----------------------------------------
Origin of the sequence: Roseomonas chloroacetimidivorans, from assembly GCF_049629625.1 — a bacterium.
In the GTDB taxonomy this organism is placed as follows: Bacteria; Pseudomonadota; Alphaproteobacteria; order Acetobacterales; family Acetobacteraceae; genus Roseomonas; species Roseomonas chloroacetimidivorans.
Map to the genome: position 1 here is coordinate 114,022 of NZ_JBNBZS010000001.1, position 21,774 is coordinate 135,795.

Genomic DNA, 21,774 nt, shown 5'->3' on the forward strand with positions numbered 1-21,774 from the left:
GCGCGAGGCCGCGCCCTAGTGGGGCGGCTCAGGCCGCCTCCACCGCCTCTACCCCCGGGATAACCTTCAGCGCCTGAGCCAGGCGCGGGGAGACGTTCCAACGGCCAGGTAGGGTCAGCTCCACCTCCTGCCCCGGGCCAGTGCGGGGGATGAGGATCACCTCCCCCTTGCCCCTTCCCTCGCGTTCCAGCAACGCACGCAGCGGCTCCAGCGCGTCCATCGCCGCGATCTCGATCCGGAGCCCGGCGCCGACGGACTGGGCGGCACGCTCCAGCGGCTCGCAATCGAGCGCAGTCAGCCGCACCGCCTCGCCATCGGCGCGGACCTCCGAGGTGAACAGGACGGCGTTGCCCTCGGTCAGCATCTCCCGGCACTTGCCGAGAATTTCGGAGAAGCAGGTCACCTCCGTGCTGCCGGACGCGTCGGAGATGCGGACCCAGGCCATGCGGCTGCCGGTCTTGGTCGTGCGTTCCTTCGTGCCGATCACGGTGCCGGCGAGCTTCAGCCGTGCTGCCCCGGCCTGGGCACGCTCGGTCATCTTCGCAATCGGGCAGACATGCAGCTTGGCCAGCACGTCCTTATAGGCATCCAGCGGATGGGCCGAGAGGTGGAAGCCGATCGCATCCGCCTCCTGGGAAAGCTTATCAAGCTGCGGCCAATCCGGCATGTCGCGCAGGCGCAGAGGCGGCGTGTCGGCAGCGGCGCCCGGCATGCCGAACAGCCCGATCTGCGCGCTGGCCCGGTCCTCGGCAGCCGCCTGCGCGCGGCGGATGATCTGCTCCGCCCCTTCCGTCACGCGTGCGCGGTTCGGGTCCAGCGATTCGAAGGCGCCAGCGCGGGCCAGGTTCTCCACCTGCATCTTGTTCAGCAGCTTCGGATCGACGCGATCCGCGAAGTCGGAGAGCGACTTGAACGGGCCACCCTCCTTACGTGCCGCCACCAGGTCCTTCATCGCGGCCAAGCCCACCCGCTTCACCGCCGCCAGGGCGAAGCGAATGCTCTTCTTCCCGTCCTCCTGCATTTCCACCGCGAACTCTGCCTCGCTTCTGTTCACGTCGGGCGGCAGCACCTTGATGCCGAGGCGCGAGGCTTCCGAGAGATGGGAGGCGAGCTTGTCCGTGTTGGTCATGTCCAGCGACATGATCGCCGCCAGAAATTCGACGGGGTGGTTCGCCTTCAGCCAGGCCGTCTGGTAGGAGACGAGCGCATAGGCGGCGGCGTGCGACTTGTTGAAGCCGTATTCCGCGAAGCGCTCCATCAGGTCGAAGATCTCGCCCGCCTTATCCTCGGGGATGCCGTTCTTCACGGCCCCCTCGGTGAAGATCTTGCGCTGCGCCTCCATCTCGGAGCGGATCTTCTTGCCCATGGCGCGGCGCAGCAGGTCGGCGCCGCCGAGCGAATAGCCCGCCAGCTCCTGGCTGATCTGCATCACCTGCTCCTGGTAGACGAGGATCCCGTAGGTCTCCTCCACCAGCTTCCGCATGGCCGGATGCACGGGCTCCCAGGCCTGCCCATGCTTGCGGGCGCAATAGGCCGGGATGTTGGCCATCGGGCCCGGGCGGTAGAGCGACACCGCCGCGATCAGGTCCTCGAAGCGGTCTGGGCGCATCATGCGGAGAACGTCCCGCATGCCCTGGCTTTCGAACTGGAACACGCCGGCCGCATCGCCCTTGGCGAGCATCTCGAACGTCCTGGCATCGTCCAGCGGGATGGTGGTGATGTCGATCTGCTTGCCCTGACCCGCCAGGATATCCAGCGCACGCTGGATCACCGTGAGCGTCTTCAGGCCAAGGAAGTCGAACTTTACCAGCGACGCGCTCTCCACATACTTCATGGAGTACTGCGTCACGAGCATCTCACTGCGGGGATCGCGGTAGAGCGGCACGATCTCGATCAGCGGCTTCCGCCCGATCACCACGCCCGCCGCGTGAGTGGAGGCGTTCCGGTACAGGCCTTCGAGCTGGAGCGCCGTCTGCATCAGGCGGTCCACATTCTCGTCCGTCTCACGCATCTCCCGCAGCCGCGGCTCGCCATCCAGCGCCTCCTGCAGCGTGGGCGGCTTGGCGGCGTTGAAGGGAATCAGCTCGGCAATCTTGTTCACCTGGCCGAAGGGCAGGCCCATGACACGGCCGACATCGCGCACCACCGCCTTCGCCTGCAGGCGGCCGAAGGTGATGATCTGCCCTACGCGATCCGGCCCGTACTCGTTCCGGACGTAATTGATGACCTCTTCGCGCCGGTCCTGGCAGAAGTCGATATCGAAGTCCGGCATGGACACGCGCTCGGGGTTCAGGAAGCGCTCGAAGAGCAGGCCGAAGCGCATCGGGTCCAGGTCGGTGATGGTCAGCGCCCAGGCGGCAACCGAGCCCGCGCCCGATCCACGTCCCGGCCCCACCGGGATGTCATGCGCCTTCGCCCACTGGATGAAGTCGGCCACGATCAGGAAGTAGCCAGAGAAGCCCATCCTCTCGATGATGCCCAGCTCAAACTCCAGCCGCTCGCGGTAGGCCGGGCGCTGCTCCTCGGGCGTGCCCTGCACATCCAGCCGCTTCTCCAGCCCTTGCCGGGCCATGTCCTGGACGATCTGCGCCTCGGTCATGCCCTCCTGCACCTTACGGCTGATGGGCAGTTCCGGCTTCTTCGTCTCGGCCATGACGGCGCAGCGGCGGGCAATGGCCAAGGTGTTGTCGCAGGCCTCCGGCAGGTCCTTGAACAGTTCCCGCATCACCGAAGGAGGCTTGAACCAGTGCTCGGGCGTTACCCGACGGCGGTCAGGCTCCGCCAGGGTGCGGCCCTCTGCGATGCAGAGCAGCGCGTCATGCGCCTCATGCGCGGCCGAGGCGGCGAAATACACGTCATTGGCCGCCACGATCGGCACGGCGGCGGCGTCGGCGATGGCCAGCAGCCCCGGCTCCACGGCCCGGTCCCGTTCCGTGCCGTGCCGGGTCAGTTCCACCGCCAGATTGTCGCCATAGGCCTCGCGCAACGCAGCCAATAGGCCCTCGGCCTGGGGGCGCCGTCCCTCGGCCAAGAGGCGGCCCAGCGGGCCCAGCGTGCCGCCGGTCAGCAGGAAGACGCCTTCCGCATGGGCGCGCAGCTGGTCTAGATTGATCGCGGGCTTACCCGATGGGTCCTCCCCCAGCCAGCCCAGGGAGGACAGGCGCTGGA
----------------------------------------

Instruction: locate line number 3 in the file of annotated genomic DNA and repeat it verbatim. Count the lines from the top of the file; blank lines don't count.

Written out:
Map to the genome: position 1 here is coordinate 114,022 of NZ_JBNBZS010000001.1, position 21,774 is coordinate 135,795.